Skeeters was a former member of the Southern Methodist University football team, who had “mighty arms and hands” befitting a collegiate football athlete. Moore was a prominent junior player from San Antonio.
The 1939 state junior tournament provided a thrilling chapter in the history of that storied title. Luce battled Joe Moore, Jr. in the final match while trying to secure his third consecutive state junior title and his fourth in five years. Here is an excerpt from the San Antonio Light that chronicles part of the event:
“Never has there been a more outrageous rally than that made by the San Antonio youth in his victory over the tourney veteran, who had won the junior title in 1935, 1937 and 1938 — and was an odds-on favorite to make it No. 4 this year. Luce was such a hot favorite that a majority of the spectators thought they were throwing Moore to the lions when he went up against the more experienced tournament player. If that was the case, then it was the lion that was bitten.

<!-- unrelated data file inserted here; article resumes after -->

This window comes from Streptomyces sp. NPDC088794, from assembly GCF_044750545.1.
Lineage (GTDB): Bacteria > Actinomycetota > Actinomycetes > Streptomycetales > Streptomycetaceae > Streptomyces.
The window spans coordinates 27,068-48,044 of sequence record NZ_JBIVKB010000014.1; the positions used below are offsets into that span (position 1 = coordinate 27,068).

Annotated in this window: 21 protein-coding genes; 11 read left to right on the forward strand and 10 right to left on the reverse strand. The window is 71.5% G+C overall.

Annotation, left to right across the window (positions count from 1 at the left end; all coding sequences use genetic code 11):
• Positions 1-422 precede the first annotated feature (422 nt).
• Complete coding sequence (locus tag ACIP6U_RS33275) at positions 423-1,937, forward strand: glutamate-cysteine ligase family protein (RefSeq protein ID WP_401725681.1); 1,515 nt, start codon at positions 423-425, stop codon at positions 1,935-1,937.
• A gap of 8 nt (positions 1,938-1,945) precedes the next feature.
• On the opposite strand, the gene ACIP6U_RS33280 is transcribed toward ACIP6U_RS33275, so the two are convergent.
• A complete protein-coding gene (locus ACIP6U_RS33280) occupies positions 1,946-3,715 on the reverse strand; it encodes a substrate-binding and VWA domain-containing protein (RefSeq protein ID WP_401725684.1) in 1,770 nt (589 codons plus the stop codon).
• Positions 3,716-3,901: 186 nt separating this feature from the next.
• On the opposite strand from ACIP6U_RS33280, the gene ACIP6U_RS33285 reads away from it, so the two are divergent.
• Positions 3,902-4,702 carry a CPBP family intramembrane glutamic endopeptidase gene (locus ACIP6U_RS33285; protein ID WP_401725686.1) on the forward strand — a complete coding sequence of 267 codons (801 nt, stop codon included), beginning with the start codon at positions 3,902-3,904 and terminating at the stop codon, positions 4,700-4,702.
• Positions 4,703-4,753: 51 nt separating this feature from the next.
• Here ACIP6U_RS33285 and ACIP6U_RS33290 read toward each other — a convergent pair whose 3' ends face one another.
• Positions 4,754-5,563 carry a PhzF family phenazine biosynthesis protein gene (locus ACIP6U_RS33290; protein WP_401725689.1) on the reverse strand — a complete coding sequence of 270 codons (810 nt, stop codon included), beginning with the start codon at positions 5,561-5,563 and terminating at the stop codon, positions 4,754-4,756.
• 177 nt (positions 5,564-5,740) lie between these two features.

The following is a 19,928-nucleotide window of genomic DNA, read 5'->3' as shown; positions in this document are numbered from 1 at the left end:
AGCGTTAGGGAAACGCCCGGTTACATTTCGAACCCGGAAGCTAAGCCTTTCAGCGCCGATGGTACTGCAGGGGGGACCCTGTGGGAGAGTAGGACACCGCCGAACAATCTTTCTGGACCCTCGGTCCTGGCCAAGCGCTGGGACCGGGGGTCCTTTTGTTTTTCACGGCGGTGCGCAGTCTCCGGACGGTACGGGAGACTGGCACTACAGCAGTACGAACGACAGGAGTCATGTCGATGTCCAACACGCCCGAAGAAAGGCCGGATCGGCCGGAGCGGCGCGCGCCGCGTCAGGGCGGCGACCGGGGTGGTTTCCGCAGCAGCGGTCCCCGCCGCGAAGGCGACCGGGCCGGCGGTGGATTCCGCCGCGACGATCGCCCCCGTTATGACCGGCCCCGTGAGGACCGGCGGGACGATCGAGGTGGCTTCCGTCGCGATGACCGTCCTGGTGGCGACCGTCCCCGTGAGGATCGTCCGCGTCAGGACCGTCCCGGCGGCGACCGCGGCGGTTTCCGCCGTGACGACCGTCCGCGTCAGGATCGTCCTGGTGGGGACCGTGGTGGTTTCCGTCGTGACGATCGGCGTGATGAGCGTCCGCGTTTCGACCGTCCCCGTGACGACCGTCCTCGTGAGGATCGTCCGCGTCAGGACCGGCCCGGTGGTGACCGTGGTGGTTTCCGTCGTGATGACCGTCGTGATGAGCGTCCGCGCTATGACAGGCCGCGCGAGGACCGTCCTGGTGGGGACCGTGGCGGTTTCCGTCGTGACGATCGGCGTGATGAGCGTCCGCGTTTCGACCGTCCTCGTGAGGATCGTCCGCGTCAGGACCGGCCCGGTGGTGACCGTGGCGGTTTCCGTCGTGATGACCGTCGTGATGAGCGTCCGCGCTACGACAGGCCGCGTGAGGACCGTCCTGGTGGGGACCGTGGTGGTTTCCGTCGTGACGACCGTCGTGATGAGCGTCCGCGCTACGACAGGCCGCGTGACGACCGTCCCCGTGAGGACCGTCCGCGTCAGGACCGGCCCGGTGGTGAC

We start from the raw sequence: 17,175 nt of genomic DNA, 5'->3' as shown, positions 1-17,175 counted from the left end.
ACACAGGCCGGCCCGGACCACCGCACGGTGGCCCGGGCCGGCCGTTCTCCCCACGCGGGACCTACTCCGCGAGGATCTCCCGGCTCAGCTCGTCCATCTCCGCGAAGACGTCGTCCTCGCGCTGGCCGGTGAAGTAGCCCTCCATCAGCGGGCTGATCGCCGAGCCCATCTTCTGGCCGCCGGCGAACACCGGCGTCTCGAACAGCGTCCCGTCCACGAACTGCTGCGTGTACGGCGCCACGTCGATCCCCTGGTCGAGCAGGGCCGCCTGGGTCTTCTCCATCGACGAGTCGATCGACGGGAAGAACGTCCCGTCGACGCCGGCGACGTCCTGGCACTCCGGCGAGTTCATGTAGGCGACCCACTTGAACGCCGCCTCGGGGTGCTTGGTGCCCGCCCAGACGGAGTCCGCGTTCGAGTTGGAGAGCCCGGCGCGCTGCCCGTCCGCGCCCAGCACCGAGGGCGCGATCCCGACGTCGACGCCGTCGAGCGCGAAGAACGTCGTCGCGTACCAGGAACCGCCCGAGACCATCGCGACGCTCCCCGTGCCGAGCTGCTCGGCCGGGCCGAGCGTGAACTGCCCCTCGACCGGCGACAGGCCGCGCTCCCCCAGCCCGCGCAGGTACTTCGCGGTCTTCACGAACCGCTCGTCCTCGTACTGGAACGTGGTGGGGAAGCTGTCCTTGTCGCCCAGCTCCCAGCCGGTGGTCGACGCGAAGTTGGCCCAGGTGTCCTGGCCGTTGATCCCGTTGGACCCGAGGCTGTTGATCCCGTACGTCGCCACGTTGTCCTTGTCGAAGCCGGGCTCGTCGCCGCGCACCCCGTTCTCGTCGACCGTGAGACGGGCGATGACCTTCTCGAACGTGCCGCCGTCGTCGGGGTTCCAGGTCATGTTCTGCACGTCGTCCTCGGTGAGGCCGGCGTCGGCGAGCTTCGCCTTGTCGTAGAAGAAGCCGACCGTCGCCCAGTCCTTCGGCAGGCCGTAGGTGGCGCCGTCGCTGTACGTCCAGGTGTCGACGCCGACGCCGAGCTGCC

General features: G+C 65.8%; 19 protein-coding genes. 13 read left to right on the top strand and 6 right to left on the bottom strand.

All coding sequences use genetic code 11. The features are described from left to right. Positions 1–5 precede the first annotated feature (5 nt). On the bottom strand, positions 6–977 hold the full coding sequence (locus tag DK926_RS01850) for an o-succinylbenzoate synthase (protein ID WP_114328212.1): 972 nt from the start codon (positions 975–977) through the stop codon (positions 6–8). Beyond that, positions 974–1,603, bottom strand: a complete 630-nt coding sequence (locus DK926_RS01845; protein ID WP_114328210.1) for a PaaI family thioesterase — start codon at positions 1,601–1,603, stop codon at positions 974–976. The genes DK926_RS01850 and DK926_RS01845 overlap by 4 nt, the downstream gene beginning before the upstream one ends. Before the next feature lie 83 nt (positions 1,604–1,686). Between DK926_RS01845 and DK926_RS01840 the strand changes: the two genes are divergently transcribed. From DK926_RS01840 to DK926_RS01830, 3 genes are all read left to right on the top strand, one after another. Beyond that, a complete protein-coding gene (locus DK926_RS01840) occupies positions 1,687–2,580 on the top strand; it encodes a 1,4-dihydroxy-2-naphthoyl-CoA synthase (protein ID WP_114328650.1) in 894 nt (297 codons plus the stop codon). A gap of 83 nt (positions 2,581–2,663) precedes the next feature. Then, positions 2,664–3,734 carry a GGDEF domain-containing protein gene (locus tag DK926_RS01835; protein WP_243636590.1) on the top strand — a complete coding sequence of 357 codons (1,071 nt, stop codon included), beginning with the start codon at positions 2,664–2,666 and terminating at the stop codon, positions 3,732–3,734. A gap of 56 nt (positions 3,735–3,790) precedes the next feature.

“Here's the whole story in a nutshell: Moore, after a wobbly 39 on the front nine of the afternoon round, in which he made a gift of two holes to his opponent, was three holes to the bad as they struck their tees into the ground at No. 28.
"’It's all over now,’ said the gallery, who knew that King Buck wasn't in the habit of tossing away three-hole leads when he practically had a championship in the bag.
“But they didn't know of Moore's fighting heart or the shots that he still had in his clubs after hours of stroking in a blistering sun.